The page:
Hair up, barefaced and sweaty, Gisele Bündchen went one on one with a punching bag in Under Armour’s 2014 “I Will What I Want” ad campaign. She was taking those “just a model” insults head on after people questioned why the brand would sign her.
While Bündchen might have seemed like an unconventional choice to some, the idea of a model representing an athletic brand struck a chord. Other labels that once relied primarily on sports stars in their marketing efforts have followed suit in the past year. Now model-centric campaigns — targeted to the underserved female market — are emphasizing the holistic person, flaws and all.
Enter model Gigi Hadid.
As a continuation of Reebok’s “Be More Human” initiative, the company launched #PerfectNever, an effort celebrating the perfection of imperfection in the fight against complacency, with UFC star Ronda Rousey at its center. Fast-forward to October, when an unexpected face took on the #PerfectNever movement.
“It seems strange that a model who is supposed to be perfect is the face of a never-perfect campaign, but that was the point to me,” Hadid said during a Reebok event last month in New York. “Everyone always calls me perfect, and I’m just not. I wanted to do something that, at the end of the day, I don’t feel suffocated by [for] not being allowed to be myself in some way.”
While some questioned the decision, Inga Stenta, Reebok’s senior director for global brand communications, emphasized, “We are working with Gigi because it’s about who she is. Yes, she happens to be a model, but it’s her values and the message that she is delivering and the role model that she is playing for all these women [that is the reason why].”
Reebok’s push to challenge women to break boundaries by accepting their own setbacks and embracing their inner strength is changing the fitness narrative, which has been traditionally focused on the perfect athlete.
“We knew ‘Be More Human’ created a new platform to send out a message differently,” said Corinna Werkle, head of design and apparel excellence. “It’s a truthful message, and consumers look for brands with a point of view — and they clearly live according to this one.”
Reebok is continuing to create connection points with its consumers.
At the New York event, Hadid joined more than 100 women and a panel featuring Olympic medalist Aly Raisman and actresses Lena Dunham, Zöe Kravitz and Ruby Rose to speak candidly about redefining perfection.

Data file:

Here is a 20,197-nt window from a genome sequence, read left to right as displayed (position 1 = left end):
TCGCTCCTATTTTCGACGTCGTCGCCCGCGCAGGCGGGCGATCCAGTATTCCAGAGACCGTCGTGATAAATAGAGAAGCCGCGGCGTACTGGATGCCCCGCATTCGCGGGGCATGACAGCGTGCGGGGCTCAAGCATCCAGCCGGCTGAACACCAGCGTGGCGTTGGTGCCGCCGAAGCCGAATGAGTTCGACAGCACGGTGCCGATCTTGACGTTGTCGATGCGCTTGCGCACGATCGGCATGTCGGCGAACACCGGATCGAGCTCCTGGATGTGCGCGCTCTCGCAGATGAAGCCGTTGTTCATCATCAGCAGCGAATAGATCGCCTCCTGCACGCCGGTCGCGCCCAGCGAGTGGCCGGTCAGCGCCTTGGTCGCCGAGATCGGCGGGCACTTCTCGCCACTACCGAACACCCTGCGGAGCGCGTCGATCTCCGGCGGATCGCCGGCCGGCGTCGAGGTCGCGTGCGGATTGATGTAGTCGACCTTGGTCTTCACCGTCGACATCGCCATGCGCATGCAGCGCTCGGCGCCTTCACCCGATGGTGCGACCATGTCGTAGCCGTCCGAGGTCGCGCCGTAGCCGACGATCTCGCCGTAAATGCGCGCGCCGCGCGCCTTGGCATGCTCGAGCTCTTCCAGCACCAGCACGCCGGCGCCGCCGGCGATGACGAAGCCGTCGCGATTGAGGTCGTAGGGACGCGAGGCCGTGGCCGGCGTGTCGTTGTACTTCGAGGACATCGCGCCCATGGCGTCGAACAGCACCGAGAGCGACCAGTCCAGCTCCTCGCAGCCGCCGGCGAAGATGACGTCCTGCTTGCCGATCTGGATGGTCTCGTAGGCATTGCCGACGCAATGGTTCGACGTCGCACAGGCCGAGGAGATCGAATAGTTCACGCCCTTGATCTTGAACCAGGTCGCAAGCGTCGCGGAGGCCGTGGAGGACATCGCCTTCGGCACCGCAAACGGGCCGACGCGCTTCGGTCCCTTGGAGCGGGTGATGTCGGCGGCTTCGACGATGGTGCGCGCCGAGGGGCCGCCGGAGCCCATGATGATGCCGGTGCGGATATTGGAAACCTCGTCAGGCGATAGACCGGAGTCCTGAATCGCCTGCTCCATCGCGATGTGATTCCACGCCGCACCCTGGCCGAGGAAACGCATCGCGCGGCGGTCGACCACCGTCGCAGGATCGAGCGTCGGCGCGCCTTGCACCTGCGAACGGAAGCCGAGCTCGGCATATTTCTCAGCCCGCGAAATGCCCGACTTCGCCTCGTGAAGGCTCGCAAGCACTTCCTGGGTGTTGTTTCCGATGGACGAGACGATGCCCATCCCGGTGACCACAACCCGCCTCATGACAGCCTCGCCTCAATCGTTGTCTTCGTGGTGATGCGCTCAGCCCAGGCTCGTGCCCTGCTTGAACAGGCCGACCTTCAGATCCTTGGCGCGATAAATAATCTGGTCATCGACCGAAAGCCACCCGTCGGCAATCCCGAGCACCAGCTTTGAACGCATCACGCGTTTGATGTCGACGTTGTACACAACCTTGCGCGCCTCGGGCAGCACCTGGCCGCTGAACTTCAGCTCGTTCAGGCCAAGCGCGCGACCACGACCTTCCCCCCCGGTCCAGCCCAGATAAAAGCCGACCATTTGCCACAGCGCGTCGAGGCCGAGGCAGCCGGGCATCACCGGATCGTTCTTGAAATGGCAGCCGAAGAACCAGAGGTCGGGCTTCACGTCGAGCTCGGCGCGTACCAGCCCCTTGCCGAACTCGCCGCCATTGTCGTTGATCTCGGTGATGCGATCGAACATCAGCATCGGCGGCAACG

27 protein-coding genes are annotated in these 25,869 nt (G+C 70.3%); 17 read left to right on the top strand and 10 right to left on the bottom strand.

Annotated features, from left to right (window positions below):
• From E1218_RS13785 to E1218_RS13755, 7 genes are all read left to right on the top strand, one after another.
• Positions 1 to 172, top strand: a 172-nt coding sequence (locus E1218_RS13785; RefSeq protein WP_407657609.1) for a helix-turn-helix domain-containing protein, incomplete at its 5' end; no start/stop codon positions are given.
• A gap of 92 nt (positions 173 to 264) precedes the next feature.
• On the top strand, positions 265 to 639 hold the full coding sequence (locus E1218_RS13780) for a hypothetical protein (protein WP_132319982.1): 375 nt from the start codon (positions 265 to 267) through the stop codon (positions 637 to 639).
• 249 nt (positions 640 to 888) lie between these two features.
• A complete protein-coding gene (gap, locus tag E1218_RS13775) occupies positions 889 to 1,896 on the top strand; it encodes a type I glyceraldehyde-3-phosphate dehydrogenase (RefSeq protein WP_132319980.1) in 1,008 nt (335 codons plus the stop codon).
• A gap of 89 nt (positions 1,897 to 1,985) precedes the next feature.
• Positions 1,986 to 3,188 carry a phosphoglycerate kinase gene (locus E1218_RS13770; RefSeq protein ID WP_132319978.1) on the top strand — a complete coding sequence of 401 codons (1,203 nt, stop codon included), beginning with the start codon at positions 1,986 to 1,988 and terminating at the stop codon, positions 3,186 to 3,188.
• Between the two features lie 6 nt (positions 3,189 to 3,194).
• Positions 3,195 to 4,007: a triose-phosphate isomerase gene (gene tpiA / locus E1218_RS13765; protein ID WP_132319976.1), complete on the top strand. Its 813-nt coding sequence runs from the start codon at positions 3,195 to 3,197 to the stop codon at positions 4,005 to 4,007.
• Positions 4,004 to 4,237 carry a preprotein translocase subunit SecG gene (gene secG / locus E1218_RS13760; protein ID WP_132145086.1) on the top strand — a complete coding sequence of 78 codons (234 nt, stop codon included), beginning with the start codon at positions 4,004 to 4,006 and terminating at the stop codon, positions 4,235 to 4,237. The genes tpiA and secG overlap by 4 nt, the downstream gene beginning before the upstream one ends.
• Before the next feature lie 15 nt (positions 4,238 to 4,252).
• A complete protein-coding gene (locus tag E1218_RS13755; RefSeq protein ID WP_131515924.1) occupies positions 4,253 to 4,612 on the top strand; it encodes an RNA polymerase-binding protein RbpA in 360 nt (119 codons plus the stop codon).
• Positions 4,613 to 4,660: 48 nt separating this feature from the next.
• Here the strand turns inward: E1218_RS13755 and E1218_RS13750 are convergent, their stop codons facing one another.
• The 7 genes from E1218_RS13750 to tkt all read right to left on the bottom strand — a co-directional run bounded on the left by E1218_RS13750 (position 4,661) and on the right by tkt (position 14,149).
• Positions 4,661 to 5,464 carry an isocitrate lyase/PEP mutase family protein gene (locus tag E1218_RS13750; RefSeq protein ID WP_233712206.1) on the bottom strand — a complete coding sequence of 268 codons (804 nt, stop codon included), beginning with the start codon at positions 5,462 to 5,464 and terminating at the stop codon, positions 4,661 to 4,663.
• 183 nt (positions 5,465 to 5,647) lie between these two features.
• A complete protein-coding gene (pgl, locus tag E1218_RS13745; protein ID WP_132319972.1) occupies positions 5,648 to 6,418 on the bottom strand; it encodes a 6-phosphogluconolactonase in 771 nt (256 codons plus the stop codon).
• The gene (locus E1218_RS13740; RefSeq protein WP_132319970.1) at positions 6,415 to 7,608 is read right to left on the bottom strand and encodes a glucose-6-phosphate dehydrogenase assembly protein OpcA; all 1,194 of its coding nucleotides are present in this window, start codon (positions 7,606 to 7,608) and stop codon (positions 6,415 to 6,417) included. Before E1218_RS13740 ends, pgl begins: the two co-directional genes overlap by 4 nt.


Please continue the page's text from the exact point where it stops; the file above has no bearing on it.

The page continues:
Hadid told Footwear News about choosing her battles in the fashion industry: “You fight for what’s important to you, and the people that don’t agree sometimes don’t deserve to understand. That’s why I try to defend the things that I need to, and if not, then I hope people just look for the best in others.”
The Adidas by Stella McCartney spring ’17 campaign starring Karlie Kloss is another example of a brand celebrating the rule-breaking attitude of the modern female athlete.
Kloss joined the McCartney team last summer and has been a representation of the multifaceted women. “She inspires and empowers a new generation of women to push themselves further in achieving their goals without compromise,” said McCartney in a statement.
Young female consumers are looking to each other for inspiration, according to Matt Powell, VP and sports industry analyst at The NPD Group. “The control today is in the hands of the consumer,” he said. “So where is the consumer getting their direction from? No. 1 is their peers.”
Plus, these consumers live on social media and identify with of-the-moment influencers such as Hadid and her younger sister, Bella, who recently joined the Nike family. (Combined, the Hadids have 38 million followers on Instagram.)
While Nike and Reebok are embracing the female consumer in a bolder way to capture more of the growing market, Puma has already seen major success with its female-driven celebrity initiatives.
Powell pointed to Puma’s blockbuster success with Rihanna’s Fenty creeper. “Sales went off the charts and have been hot ever since,” he said. “Puma has a very strong women’s business. You can see a correlation.”
For Puma, Rihanna is just part of the cast of characters representing the company’s values.
“It’s important to have a mix of partners that reflect our consumers and the varied interests of our consumers,” said Adam Petrick, global director of brand and marketing. “In that way, it makes sense for us to reach out beyond the traditional ambassadorship.”
Model Cara Delevingne was recently added as the face of Puma’s “Do You” campaign, which aims to inspire confidence. “She’s helped us tremendously with women’s sales,” said Petrick. “We have seen a bottom-line influence. She also has that doesn’t-care-what-anybody-thinks mentality, and that is so perfectly reflective of how we’d like our brand to be received.”
With the “Do You” campaign, Puma, like many of the athletic brands following this trend, is encouraging women to view themselves without the limits or constraints that are placed on them by society.
“She wanted to do something more powerful,” Petrick said about Delevingne. “She is more than just a model.”